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Now, we need to talk about passing. This is an area where analytics — the use of data — seems to have been mixed with the analytical mindsets of certain schools of coaches.
There’s definitely a case to be made for retaining possession as a method of ‘defending’ (in fact, several moons ago I wrote a piece about ‘sterile’ possession being Pep Guardiola’s version of parking the bus). Having possession of the ball is also, generally speaking, a requirement of creating chances.
However, football’s a sport where possession switches hands (or, feet) around 100 times a match, and only three goals are scored, on average, per match. Is it really so bad to lose the ball? Elsewhere, Kees van Hemmen has argued that the good teams should look to create open games to give them a better probabalistic chance of winning.
A part of that could be through another undeniably fun facet of the game: dribbling. Coincidentally, the rise of what I shall call the ‘Wyscout generation’ of stats-curious online people has also seemed to lead to a rise in interest for dribbling. Dribbling is fun, and checking which players dribble the most is fun.
But dribbling is also a perfectly good way of getting the ball up-field, which is valuable. Not only that, but the type of ball-carrying that central defenders can do when they’re given time and space can disrupt the opposition’s defensive shape.
This latter thing is another of the things that ‘analytics’ (or: the use of data) can quantify, with tracking data and the expertise to use it becoming increasingly available. In 2019, Mladen Sormaz and Dan Nichol gave a presentation at the Opta Pro conference where they looked at the damage to team shape that off-ball runs made; presumably the same thing could be applied to on-ball carries causing an opponent’s midfield structure to collapse.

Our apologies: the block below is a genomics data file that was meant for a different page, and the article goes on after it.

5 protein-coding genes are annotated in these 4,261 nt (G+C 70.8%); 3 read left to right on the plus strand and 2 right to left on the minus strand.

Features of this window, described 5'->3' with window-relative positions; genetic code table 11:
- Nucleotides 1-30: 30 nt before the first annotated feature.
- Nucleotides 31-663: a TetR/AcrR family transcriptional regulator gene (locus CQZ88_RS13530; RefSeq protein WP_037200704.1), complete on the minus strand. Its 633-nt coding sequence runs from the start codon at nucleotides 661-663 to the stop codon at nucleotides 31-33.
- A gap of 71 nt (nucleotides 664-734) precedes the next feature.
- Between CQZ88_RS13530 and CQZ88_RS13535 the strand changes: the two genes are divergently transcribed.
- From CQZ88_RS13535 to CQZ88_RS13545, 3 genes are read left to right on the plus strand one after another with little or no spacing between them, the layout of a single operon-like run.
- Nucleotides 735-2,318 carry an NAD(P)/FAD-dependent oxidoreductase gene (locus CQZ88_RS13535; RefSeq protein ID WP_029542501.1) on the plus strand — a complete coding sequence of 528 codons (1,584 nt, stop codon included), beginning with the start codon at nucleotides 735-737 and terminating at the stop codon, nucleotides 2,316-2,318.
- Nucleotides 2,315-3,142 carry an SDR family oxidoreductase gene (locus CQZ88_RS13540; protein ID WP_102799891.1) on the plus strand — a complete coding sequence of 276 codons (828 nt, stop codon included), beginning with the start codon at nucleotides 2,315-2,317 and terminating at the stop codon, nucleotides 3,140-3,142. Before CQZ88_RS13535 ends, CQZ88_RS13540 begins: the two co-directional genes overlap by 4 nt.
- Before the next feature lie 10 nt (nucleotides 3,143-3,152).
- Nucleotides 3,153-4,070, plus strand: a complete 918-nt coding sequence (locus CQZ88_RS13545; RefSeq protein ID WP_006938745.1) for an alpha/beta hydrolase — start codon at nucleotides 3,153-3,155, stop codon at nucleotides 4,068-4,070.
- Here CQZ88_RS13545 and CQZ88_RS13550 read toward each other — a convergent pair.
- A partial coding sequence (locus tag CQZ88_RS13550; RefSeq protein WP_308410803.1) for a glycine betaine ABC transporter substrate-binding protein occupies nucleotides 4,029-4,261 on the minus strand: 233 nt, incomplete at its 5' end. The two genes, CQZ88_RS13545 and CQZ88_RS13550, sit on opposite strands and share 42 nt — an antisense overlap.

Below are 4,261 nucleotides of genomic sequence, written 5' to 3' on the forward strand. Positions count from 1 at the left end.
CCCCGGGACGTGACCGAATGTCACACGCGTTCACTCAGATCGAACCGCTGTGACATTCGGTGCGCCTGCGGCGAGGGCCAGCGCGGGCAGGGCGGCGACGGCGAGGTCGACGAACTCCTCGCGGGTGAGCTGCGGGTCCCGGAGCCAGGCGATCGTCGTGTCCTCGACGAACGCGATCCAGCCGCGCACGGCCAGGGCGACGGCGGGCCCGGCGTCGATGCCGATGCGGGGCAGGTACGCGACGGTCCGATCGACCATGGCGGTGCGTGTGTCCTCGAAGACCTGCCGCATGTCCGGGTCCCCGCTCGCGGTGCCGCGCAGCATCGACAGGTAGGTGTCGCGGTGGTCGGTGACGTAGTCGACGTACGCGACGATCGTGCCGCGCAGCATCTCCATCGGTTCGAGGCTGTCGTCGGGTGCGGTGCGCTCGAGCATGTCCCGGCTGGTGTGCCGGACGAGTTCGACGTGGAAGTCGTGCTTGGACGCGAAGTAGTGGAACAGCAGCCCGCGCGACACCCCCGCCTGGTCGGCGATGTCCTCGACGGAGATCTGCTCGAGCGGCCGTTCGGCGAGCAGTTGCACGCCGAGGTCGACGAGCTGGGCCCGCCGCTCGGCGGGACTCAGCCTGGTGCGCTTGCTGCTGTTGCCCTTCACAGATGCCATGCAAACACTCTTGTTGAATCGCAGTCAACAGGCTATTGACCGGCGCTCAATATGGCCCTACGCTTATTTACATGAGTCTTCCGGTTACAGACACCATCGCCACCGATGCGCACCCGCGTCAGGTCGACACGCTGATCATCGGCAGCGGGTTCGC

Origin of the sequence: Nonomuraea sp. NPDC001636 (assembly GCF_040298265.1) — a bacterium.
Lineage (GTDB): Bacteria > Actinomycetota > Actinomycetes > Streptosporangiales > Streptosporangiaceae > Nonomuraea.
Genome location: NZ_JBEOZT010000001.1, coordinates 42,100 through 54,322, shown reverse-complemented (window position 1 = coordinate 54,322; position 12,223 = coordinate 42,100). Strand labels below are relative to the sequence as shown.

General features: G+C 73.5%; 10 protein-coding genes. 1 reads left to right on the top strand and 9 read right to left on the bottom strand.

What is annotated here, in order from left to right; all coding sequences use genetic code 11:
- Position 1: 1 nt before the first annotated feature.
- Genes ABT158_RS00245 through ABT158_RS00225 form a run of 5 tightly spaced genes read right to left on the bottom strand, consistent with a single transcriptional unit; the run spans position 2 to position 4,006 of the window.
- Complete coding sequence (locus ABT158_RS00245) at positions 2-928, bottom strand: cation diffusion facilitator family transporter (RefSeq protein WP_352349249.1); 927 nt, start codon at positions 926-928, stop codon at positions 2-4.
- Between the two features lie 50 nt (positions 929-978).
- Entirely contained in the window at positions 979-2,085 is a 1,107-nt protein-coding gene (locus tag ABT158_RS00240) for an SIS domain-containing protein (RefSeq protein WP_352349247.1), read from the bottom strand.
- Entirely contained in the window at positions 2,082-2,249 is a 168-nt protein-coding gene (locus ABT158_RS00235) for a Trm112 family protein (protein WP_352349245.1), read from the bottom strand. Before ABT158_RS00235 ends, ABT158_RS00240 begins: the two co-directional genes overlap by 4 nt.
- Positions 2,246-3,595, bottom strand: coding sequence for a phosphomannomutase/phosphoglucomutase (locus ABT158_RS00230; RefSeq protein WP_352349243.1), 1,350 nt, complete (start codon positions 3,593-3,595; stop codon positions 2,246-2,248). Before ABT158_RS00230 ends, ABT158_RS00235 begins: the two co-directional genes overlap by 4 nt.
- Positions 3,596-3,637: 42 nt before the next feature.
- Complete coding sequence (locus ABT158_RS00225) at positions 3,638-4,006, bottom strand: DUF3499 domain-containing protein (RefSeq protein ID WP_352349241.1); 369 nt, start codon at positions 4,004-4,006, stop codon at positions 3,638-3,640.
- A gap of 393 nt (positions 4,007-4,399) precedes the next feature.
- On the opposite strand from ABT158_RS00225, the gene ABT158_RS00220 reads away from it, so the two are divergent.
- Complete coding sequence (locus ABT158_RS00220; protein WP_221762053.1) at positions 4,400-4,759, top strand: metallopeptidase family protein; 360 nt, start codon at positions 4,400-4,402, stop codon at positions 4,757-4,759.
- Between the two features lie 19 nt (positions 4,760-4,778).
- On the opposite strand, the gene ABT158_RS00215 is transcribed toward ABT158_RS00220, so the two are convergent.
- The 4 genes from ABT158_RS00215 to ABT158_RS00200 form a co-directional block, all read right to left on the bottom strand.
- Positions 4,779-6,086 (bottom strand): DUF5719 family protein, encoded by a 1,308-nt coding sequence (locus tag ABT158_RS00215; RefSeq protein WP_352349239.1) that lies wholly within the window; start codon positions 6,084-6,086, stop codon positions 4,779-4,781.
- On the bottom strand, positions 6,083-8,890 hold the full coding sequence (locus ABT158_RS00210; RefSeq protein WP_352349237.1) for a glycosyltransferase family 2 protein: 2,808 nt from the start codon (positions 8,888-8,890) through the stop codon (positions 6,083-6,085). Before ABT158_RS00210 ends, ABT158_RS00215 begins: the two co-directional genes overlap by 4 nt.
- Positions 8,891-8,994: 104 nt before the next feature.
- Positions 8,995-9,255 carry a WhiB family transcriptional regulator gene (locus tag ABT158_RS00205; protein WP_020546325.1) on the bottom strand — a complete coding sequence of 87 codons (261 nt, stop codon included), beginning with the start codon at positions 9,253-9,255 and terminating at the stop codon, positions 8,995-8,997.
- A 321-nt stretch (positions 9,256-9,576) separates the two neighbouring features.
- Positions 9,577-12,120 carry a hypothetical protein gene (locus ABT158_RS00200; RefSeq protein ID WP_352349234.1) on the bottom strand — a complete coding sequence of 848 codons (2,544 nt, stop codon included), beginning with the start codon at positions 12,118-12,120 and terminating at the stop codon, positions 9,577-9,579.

Feasibly, you could construct an analytics-powered game model of high-press, high-transition, high-risk, high-fun football.
Although, that said…
And Dribbling for Math may be even worse than not dribbling at all.— Jared Wade (@Jared_Wade) September 27, 2020
Forgive me for shouting out my own thing. I’ve launched a brand new newsletter, going out each Friday, where I write specifically about the football on-the-pitch.
Get Goalside! will continue into what it’s kind of morphed into: writing about the data/tech/theory of football and where the future of football might be heading.
Mark’s Notebook will be just football. The first edition was about how Manchester City’s counterpress worked in their 4-2-3-1 against Wolves (this was, you’ll note, two days before it became such a big deal in their defeat to Leicester).
If that sounds like your thing, feel free to subscribe and/or share the news. There’s a link to the newsletter’s site here. There’ll occasionally be short pieces that go up on that site, like this about Wolves being Wolves-ed by West Ham, but the newsletter itself will be one full article every Friday.